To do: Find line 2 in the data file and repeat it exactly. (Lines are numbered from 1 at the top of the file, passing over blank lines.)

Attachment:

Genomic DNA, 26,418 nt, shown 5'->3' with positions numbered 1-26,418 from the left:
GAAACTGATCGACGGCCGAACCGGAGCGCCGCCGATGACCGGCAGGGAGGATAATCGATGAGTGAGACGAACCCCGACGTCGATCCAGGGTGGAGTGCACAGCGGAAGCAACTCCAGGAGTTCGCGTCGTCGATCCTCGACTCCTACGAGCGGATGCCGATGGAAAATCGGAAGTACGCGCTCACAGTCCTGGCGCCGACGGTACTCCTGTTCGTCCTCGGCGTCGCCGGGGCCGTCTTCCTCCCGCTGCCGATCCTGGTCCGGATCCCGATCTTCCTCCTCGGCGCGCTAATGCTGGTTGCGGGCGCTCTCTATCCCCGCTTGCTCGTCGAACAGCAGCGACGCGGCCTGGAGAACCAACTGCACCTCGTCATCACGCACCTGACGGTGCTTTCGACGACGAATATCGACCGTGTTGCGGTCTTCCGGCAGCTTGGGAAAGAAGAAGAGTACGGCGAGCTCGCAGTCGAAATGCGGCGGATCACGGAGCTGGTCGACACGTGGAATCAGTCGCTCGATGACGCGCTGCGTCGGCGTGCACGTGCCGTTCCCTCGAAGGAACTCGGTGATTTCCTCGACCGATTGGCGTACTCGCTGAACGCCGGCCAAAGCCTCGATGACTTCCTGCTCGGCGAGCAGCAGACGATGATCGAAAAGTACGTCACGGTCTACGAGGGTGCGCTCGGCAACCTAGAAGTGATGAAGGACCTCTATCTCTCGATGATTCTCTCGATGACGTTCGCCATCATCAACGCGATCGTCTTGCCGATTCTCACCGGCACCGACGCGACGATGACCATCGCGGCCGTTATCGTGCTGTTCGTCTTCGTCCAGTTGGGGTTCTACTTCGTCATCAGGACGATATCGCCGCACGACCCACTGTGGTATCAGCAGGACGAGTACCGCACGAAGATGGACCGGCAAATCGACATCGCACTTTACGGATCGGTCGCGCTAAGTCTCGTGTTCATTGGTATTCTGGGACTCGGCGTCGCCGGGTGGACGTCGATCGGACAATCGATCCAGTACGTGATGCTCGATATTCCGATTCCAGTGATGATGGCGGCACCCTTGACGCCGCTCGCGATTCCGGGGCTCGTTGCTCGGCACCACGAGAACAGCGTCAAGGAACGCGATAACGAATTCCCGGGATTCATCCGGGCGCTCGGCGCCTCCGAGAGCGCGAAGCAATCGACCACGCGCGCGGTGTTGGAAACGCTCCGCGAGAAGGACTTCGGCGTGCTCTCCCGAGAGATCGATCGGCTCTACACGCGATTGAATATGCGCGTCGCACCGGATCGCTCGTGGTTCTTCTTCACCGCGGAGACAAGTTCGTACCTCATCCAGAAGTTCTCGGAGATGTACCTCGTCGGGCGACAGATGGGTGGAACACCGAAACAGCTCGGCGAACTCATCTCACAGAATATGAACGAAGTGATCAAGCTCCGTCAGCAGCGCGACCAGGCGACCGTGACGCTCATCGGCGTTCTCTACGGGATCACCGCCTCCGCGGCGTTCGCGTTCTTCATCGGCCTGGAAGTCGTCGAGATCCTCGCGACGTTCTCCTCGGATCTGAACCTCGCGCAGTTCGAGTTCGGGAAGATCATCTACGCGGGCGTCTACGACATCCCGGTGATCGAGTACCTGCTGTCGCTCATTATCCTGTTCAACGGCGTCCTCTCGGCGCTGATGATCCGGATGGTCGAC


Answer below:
GAAACTGATCGACGGCCGAACCGGAGCGCCGCCGATGACCGGCAGGGAGGATAATCGATGAGTGAGACGAACCCCGACGTCGATCCAGGGTGGAGTGCACAGCGGAAGCAACTCCAGGAGTTCGCGTCGTCGATCCTCGACTCCTACGAGCGGATGCCGATGGAAAATCGGAAGTACGCGCTCACAGTCCTGGCGCCGACGGTACTCCTGTTCGTCCTCGGCGTCGCCGGGGCCGTCTTCCTCCCGCTGCCGATCCTGGTCCGGATCCCGATCTTCCTCCTCGGCGCGCTAATGCTGGTTGCGGGCGCTCTCTATCCCCGCTTGCTCGTCGAACAGCAGCGACGCGGCCTGGAGAACCAACTGCACCTCGTCATCACGCACCTGACGGTGCTTTCGACGACGAATATCGACCGTGTTGCGGTCTTCCGGCAGCTTGGGAAAGAAGAAGAGTACGGCGAGCTCGCAGTCGAAATGCGGCGGATCACGGAGCTGGTCGACACGTGGAATCAGTCGCTCGATGACGCGCTGCGTCGGCGTGCACGTGCCGTTCCCTCGAAGGAACTCGGTGATTTCCTCGACCGATTGGCGTACTCGCTGAACGCCGGCCAAAGCCTCGATGACTTCCTGCTCGGCGAGCAGCAGACGATGATCGAAAAGTACGTCACGGTCTACGAGGGTGCGCTCGGCAACCTAGAAGTGATGAAGGACCTCTATCTCTCGATGATTCTCTCGATGACGTTCGCCATCATCAACGCGATCGTCTTGCCGATTCTCACCGGCACCGACGCGACGATGACCATCGCGGCCGTTATCGTGCTGTTCGTCTTCGTCCAGTTGGGGTTCTACTTCGTCATCAGGACGATATCGCCGCACGACCCACTGTGGTATCAGCAGGACGAGTACCGCACGAAGATGGACCGGCAAATCGACATCGCACTTTACGGATCGGTCGCGCTAAGTCTCGTGTTCATTGGTATTCTGGGACTCGGCGTCGCCGGGTGGACGTCGATCGGACAATCGATCCAGTACGTGATGCTCGATATTCCGATTCCAGTGATGATGGCGGCACCCTTGACGCCGCTCGCGATTCCGGGGCTCGTTGCTCGGCACCACGAGAACAGCGTCAAGGAACGCGATAACGAATTCCCGGGATTCATCCGGGCGCTCGGCGCCTCCGAGAGCGCGAAGCAATCGACCACGCGCGCGGTGTTGGAAACGCTCCGCGAGAAGGACTTCGGCGTGCTCTCCCGAGAGATCGATCGGCTCTACACGCGATTGAATATGCGCGTCGCACCGGATCGCTCGTGGTTCTTCTTCACCGCGGAGACAAGTTCGTACCTCATCCAGAAGTTCTCGGAGATGTACCTCGTCGGGCGACAGATGGGTGGAACACCGAAACAGCTCGGCGAACTCATCTCACAGAATATGAACGAAGTGATCAAGCTCCGTCAGCAGCGCGACCAGGCGACCGTGACGCTCATCGGCGTTCTCTACGGGATCACCGCCTCCGCGGCGTTCGCGTTCTTCATCGGCCTGGAAGTCGTCGAGATCCTCGCGACGTTCTCCTCGGATCTGAACCTCGCGCAGTTCGAGTTCGGGAAGATCATCTACGCGGGCGTCTACGACATCCCGGTGATCGAGTACCTGCTGTCGCTCATTATCCTGTTCAACGGCGTCCTCTCGGCGCTGATGATCCGGATGGTCGAC